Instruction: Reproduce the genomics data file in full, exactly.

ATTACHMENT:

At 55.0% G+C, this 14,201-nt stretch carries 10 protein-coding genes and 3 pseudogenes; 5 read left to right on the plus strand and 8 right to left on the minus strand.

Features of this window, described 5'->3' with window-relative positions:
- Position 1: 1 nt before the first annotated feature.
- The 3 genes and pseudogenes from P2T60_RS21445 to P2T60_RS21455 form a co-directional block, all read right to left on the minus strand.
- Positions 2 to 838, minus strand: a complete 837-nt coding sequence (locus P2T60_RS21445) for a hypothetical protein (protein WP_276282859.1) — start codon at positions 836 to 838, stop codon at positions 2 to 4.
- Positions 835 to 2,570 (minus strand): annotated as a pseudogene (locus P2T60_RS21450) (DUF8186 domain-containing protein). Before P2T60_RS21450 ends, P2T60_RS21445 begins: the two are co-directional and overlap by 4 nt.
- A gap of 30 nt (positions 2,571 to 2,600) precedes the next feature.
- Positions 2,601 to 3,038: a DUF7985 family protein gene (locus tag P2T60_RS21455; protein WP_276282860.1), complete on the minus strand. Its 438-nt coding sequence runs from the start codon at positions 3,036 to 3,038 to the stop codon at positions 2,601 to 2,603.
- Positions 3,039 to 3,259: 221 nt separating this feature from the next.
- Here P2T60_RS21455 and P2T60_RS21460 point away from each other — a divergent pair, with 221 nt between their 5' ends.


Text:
At 55.0% G+C, this 14,201-nt stretch carries 10 protein-coding genes and 3 pseudogenes; 5 read left to right on the plus strand and 8 right to left on the minus strand.

Features of this window, described 5'->3' with window-relative positions:
- Position 1: 1 nt before the first annotated feature.
- The 3 genes and pseudogenes from P2T60_RS21445 to P2T60_RS21455 form a co-directional block, all read right to left on the minus strand.
- Positions 2 to 838, minus strand: a complete 837-nt coding sequence (locus P2T60_RS21445) for a hypothetical protein (protein WP_276282859.1) — start codon at positions 836 to 838, stop codon at positions 2 to 4.
- Positions 835 to 2,570 (minus strand): annotated as a pseudogene (locus P2T60_RS21450) (DUF8186 domain-containing protein). Before P2T60_RS21450 ends, P2T60_RS21445 begins: the two are co-directional and overlap by 4 nt.
- A gap of 30 nt (positions 2,571 to 2,600) precedes the next feature.
- Positions 2,601 to 3,038: a DUF7985 family protein gene (locus tag P2T60_RS21455; protein WP_276282860.1), complete on the minus strand. Its 438-nt coding sequence runs from the start codon at positions 3,036 to 3,038 to the stop codon at positions 2,601 to 2,603.
- Positions 3,039 to 3,259: 221 nt separating this feature from the next.
- Here P2T60_RS21455 and P2T60_RS21460 point away from each other — a divergent pair, with 221 nt between their 5' ends.